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The Forum > Article Comments > Fossil fuels versus renewables > Comments

Fossil fuels versus renewables : Comments

By Kurt Cobb, published 25/1/2012

The key arguments that environmentalists are missing

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The answer to your question is obvious, Kurt!

The transition will be chaotic and marked by violent swings in the economy as the world lurches from one energy-induced crisis to another.
Posted by Dunc, Wednesday, 25 January 2012 7:42:53 AM
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Unfortunately we have become dependent on the profligate energy use created by once-cheap fossil fuels. We need coal fired electricity to power appliances including the computer you are reading this on. We need oil fuelled cars, tractors and trucks to get to work and to grow and distribute food. I haven't seen any realistic alternative plan that explains how this can be done with renewable energy. The dreamers claim that gas is a bridge to an all-renewables future but I suggest gas is actually a crutch. Without gas turbine generators that can fire up at short notice we wouldn't be able to use the fickle output from wind farms or solar. When gas is all used up we will have to store surplus electricity in batteries or similar for when the wind stops blowing. Start thinking electricity prices three times what they are now.

An interesting point about Peak Coal is that if China the world's biggest coal user is about to run short then we have the signals all mixed up. Each night on Australian TV business analysts tell us the good prices for export coal are a sign all is well. Maybe it's a sign all is not well since coal imports can never maintain Chinese output. It could mean before long China imports less iron ore, copper, alumina and so on.

In my opinion we should stop subsidising unreliable renewable energy and allow nuclear power in Australia. Retain carbon pricing after getting rid of numerous loopholes and see what happens. Let renewables find their own level.
Posted by Taswegian, Wednesday, 25 January 2012 7:57:29 AM
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The answer to Kurtís opening question is correct. None of the above.

The astonishing thing about this article is the complete absence of any discussion about the one energy option that can be sustainable for thousands of years - nuclear power using fast reactors. Itís like this option does not even exist! Hard to imagine that a man of such knowledge about energy isnít aware of these nuclear options.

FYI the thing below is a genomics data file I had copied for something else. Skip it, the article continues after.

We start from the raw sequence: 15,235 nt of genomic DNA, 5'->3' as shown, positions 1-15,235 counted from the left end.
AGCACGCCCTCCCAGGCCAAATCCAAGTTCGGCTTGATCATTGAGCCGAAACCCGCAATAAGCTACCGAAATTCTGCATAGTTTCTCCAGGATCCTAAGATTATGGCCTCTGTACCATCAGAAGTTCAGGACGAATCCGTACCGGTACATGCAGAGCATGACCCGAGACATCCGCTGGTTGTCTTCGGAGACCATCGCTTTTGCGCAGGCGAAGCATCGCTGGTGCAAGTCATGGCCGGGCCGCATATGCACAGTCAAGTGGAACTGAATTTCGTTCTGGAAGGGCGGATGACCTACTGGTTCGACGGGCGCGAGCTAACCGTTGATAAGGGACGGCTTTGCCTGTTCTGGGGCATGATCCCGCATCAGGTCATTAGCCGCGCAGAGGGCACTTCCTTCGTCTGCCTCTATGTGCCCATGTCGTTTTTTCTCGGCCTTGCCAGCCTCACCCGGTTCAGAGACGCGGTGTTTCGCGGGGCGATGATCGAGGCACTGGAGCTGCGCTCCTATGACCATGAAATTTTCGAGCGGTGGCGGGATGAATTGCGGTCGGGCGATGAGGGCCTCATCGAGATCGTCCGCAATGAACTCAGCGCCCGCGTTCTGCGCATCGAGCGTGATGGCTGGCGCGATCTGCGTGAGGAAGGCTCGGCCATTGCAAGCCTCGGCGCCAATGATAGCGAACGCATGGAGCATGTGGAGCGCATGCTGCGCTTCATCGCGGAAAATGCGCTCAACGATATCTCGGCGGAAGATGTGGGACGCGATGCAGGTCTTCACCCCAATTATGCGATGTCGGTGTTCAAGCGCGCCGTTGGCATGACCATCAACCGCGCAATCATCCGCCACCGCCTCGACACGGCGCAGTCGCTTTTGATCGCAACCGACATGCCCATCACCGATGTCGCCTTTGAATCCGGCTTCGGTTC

Kurt may be right about the demise of fossil fuels. But if he thinks that we have the technology today to make a wholesale shift to renewable energy without any fossil fuels or nuclear power he is delusional.
Posted by Martin N, Wednesday, 25 January 2012 10:32:03 AM
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The most remarkable thing about this essay is the complete absence of any reference to nuclear energy. This omission renders the whole article to the "of no consequence" bin.

David
Posted by VK3AUU, Wednesday, 25 January 2012 10:55:11 AM
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"Though natural gas produces fewer greenhouse gas emissions per unit of energy than coal or oil when it is burned, it still contributes mightily to climate change. "

What a bold assertion!

The author appears to be from the school that simplistically claims that as atmospheric CO2 and/or methane parts per million have been showing a rising trend, they must be the drivers of global warming.

Regardless, he should back up his claim with compelling scientific evidence that shows the measurable relationship between the anthropogenic components of these two gases and global warming.
Posted by Raycom, Wednesday, 25 January 2012 11:06:21 AM
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Guys,

Just because the article does not mention nuclear does not invalidate the arguments presented.

Back to nuclear power. We would need to building plants now -- which we are not. Anyone want one near their house? No? Why ever not? Surely one or two accidents aren't going to put anyone off?

How do we decide who gets nuclear power? The U.S is pretty jumpy about the Iranians and their reactor. Would we want more nuclear material about in an energy hungry world?

Without reprocessing there is about 35 years with of uranium (sorry I can't remember where I read that; I may well be wrong).

Nuclear would only be a stop gap. While we would could generate electricity our current infrastructure is setup for liquid fuel. I can't imagine Australia running a viable road transport system using electricity. Rail yes (maybe) Road no; Air travel? Definitely not! Sea travel? Probably not.

Really there is little alternative to oil for our current way of life.
Posted by Charger, Wednesday, 25 January 2012 11:16:40 AM
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